In my `bash`

script I have a string containing a hexadecimal number, e.g. `hex="0x12345678"`

. Is it possible to treat it as a hex number and do bit shifting on it?

You can easily bitshift such numbers in an arithmetic context:

```
$ hex="0x12345678"
$ result=$((hex << 1))
$ printf "Result in hex notation: 0x%x\n" "$result"
0x2468acf0
```

Of course you can do bitwise operations (inside an Arithmetic Expansion):

```
$ echo "$((0x12345678 << 1))"
610839792
```

Or:

```
$ echo "$(( 16#12345678 << 1 ))"
610839792
```

The value could be set in a variable as well:

```
$ var=0x12345678 # or var=16#12345678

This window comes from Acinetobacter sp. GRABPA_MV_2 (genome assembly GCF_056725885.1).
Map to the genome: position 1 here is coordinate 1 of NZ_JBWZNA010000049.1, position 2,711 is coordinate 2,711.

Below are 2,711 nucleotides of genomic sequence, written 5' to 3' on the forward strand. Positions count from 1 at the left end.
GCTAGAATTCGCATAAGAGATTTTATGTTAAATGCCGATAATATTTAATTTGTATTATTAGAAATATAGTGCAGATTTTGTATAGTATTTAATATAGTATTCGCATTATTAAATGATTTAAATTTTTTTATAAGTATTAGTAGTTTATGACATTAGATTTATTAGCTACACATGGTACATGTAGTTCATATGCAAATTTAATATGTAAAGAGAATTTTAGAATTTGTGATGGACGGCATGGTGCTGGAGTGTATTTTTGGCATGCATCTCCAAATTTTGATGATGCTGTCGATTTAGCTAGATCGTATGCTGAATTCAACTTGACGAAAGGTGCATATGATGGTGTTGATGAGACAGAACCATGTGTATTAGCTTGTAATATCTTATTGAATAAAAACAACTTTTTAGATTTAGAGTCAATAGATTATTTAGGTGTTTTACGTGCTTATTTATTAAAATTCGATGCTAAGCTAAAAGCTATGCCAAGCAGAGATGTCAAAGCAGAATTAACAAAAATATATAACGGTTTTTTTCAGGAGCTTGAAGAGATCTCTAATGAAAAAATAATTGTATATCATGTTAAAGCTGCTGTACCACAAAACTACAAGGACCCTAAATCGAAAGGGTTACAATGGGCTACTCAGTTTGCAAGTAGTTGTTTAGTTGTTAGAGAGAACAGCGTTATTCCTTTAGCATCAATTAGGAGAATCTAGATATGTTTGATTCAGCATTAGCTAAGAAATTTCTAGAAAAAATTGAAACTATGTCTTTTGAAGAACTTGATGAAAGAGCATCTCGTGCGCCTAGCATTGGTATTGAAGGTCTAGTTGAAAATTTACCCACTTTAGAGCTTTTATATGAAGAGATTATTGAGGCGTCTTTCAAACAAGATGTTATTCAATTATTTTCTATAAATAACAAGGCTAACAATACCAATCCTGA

$ echo "$(( var << 1 ))"
610839792
```

And you can do OR, AND and XOR:

```
$ echo "$(( 0x123456 | 0x876543 ))"
9925975
```

And to get the result in hex as well:

```
$ printf '%X\n' "$(( 0x12345678 | 0xDEADBEEF ))" # Bitwise OR
DEBDFEFF
$ printf '%X\n' "$(( 0x12345678 & 0xDEADBEEF ))" # Bitwise AND
12241668
$ printf '%X\n' "$(( 0x12345678 ^ 0xDEADBEEF ))" # Bitwise XOR
CC99E897
```

Yes.

Arithmetic expressions support base 16 numbers and all the usual `C`

operators.

Example:

```
$ hex="0xff"
$ echo $(( hex >> 1 ))
127
```